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Pleading the Fifth Element: Disaesthetics and Hip Hop as Black Study

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This dissertation makes three main interventions into the fields of Hip Hop Studies and Hip Hop Theater to rescue and restore Hip Hop’s radical potentials from its cooptation by (neo)liberal multiculturalist agendas both inside and outside the academy and mainstream theater. The first is a metacritique of the limitations found in the literature of Hip Hop Studies due to its inability to interpret the ways in which Hip Hop’s expressive content is already engaged in a process of study. Since the field of Hip Hop Theater derives its theoretical archive from Hip Hop Studies, the second intervention extends into the ways Hip Hop is employed in contemporary theater. Here, I expose similar problematics, one of which is how the scholarship and dramatic work find their “coherence” and “legibility” by ignoring the anti-Blackness that animates Western humanism. In both fields, Blackness remains a problem for thought (pace W.E.B. Du Bois and Nahum Chandler) resulting in two main analytical limitations: 1) an inability to consider the specific ways Black people suffer under the hydraulics of global anti-Blackness and 2) an inability to recognize and incorporate the Black radical critiques offered by Hip Hop artists and dramatists. These limitations result in a theft of Hip Hop and a suppression of Black radical thought. Within the context of hegemonic multiculturalism, Blackness becomes a force that animates other people’s agendas while Black ethical demands are forcefully quarantined. These problematics lead me to my third intervention: a call for investigators and artists to consider Hip Hop as a radical method of study rather than solely as an object of study. Such a method joins Sylvia Wynters’ critique of Western Man with Tupac Shakurs’ lyrical-political call to “fuck the World.”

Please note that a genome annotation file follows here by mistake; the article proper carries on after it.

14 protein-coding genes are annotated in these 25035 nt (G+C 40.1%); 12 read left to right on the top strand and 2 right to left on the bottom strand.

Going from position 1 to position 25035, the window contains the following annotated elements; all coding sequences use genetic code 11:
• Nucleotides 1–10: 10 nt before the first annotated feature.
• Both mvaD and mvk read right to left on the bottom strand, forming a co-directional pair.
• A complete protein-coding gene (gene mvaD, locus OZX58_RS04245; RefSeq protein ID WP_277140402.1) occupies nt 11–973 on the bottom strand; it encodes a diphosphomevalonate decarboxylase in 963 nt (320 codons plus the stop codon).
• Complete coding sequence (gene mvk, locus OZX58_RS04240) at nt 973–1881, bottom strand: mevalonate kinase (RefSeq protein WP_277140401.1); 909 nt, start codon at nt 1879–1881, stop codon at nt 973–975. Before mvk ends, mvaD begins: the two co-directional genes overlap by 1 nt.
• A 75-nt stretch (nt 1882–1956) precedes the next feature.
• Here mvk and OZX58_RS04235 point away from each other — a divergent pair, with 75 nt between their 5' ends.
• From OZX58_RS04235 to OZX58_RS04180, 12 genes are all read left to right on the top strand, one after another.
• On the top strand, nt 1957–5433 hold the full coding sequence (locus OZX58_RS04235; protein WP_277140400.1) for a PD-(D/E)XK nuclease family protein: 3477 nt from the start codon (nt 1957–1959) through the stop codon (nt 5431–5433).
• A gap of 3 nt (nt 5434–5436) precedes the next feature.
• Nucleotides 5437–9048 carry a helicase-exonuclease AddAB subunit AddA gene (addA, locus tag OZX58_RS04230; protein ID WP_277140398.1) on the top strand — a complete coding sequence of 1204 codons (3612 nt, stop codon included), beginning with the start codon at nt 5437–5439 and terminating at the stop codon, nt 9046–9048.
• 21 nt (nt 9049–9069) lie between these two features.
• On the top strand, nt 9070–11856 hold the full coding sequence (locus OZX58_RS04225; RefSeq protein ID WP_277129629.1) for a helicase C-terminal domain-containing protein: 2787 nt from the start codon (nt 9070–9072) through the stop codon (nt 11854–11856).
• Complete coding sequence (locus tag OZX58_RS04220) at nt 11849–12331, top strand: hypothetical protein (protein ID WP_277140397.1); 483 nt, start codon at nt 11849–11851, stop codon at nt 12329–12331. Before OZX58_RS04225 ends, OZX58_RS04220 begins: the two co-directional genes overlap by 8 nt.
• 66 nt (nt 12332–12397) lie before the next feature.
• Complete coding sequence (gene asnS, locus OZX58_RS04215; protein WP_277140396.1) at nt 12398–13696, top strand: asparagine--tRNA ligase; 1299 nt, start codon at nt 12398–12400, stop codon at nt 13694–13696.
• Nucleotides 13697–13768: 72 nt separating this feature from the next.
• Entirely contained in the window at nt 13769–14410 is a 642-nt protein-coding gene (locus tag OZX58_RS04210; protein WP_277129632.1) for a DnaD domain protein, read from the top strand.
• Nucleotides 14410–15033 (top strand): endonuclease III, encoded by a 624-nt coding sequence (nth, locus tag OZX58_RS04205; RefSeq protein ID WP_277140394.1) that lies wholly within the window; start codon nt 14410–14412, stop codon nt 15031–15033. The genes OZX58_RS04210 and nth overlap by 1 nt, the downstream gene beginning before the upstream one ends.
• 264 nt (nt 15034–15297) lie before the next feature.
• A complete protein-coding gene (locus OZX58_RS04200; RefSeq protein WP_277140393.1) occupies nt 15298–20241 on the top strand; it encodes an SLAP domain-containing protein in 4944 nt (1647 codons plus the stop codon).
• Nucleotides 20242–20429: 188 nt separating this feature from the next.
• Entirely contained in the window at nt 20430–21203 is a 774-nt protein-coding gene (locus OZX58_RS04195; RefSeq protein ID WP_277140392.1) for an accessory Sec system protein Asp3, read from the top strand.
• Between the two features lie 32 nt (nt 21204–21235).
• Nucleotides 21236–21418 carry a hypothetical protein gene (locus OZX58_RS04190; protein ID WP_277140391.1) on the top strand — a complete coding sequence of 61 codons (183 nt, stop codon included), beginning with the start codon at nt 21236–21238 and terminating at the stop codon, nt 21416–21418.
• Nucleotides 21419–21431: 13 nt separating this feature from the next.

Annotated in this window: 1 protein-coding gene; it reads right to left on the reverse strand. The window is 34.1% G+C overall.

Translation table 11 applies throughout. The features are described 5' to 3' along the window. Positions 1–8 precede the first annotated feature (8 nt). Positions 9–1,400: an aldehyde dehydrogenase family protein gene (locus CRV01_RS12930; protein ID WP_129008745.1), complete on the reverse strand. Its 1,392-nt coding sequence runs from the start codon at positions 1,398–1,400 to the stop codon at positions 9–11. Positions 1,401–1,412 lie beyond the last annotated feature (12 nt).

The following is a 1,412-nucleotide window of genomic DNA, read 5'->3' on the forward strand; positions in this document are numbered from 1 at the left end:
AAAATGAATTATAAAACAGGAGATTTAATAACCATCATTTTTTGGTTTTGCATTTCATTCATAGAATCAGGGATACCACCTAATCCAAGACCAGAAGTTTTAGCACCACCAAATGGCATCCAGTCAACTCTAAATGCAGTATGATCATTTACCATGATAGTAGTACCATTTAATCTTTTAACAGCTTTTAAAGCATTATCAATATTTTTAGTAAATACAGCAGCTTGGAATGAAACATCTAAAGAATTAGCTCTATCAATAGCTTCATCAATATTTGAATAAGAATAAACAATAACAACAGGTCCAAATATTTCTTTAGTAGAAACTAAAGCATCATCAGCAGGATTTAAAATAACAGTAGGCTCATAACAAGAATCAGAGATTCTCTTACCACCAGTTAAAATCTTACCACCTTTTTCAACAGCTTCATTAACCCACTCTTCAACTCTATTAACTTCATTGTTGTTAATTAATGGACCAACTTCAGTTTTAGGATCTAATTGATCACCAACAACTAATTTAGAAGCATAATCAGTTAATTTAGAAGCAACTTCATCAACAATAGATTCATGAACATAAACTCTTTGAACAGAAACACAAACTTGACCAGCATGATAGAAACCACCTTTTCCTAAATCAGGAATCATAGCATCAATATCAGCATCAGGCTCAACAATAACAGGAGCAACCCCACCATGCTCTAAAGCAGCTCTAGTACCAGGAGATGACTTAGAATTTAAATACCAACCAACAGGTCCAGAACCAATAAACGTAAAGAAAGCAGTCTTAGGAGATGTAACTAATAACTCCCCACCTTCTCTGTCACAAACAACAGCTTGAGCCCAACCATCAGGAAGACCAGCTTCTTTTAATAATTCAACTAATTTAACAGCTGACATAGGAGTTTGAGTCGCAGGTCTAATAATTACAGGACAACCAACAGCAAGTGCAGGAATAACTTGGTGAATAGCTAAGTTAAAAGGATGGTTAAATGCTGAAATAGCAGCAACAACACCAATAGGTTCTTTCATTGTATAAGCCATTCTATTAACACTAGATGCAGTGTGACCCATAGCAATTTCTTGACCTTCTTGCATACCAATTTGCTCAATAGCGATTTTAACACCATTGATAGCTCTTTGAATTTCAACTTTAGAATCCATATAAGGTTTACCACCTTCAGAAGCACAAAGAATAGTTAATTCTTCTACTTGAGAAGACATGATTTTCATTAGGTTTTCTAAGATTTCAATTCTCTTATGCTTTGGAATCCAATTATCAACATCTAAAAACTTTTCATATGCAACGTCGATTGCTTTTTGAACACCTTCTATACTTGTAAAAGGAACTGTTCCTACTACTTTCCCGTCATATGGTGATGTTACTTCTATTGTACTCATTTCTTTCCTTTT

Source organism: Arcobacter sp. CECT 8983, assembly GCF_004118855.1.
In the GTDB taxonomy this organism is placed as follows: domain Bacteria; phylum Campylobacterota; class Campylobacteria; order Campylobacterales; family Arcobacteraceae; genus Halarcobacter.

This dissertation disrupts the traditional tendency to freeze Hip Hop as an object, and reemploys it as a methodology: layering, sampling, and remixing theory and analysis into a meta-critical cypher, while never losing sight of what is truly at stake in a project that is attentive to Black ethical demands. In this pursuit, the dissertation’s introduction defines and elaborates on the intervention and its importance. Disc One brings the Hip Hop Studies and Hip Hop Theatre’s scholarship into a critical cypher, exposing their limitations, while defining the parameters of Hip Hop as a form of Black radical critique through the concept of the “dis”. Disc Two applies critical force to Lin-Manuel Miranda’s Hamilton, and interrogates the ways the musical turns a (color)blind eye towards Black suffering, employing black bodies as refugees in a project that works against their political and liberatory interests. Disc Three analyzes the work of Rickerby Hinds, isolating moments in his dramaturgy where his use of Hip Hop theorizes on Black “social death” and structural violence. Disc Four brings the work of playwright Suzan-Lori Parks into the cypher, tracing her use of layering and sampling as a method of disrupting the traditional “grammar” used to make legible the “ghosts” of Black suffering. Disc Five, the concluding section—like a vinyl record spinning to a close, its critical needle producing an eerie, repetitious crackling sound as it maneuvers into the dead wax—returns to the spectral questions lingering with(in) the entire project.

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